CJEU ruling: national supervisory authorities may challenge banking professional secrecy

  • ECO News
  • 14 September 2018

The CJEU decided national supervisory bodies might now disclose information covered by professional secrecy in order to safeguard the rights of the defence or for civil and commercial proceedings.

The press release from the CJEU starts off saying that “it is for the competent national authorities and courts to weigh up the opposing interests of the parties” when it comes to the decision of disclosing confidential information.

However, the European Court of Justice has decided in favour of the European citizens, and in case they need information to be revealed from banking institutions, in civil or commercial proceedings, the national authorities will be able to waive the secrecy rule.

Two cases have caused CJEU’s decision, which the press release also refers to. One case was a Luxembourgish financial fraud case and a citizen’s request for documentation that could prove his innocence; another one referred to an Italian citizen trying to gather documentation against a bankrupt credit institution that allegedly took his money. In both cases, national courts could not decide and sent the ruling for the European justice court, which decided that the national financial authorities should be given the ability to waver the rule of secrecy if they decide the rights of the citizens have priority in a given case.

The issue got to the Portuguese newspapers because of those who owe large amounts of money to the banking system in Portugal. The Parliament approved the ruling in May after PCP presented it to the delegates.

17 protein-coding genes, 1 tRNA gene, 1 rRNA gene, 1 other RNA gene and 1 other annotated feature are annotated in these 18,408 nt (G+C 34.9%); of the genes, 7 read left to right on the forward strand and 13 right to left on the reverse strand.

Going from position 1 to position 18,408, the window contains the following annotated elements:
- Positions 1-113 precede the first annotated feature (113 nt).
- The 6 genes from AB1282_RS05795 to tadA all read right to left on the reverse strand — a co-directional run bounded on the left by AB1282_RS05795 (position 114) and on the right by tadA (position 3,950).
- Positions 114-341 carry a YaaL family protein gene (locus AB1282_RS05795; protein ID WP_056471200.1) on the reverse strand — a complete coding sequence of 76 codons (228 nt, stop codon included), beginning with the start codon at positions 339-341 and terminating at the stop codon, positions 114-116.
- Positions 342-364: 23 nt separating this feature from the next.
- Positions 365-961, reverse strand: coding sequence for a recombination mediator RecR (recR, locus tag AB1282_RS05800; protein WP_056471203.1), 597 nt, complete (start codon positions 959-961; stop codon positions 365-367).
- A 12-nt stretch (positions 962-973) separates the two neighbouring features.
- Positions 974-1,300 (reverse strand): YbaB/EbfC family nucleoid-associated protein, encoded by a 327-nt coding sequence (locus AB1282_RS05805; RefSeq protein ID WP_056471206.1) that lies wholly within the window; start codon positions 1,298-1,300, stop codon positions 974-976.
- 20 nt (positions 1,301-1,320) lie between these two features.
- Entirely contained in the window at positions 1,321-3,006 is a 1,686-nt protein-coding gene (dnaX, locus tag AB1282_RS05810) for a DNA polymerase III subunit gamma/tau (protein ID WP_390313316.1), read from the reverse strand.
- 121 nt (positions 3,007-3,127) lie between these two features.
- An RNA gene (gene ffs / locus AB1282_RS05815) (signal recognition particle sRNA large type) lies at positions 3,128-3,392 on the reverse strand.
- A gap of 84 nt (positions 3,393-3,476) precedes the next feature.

In the ruling, the Bank of Portugal (BdP) was given the order of making that type of information available in situations of credit default superior to two million euros, applicable to all banks that have received public funding or to those which have been targeted by resolution measures since 2006.

BdP’s governor, Carlos Costa, stated that the information regarding the biggest debtors could not be made public, refering that the current legislation does not allow for making a list of debtors public.

He asked the Parliament to weigh the costs and benefits such a decision could have, claiming that “european legislation should be respected, as well as all regulations from the supervisory body of the ECB, the SSM”. He also noted in May that the current Portuguese legislation does not allow for differentiations to be made regarding the typology of the banking institution, meaning that it isn’t correct to assume that CGD’s private information should be accessible because of its status as a public bank.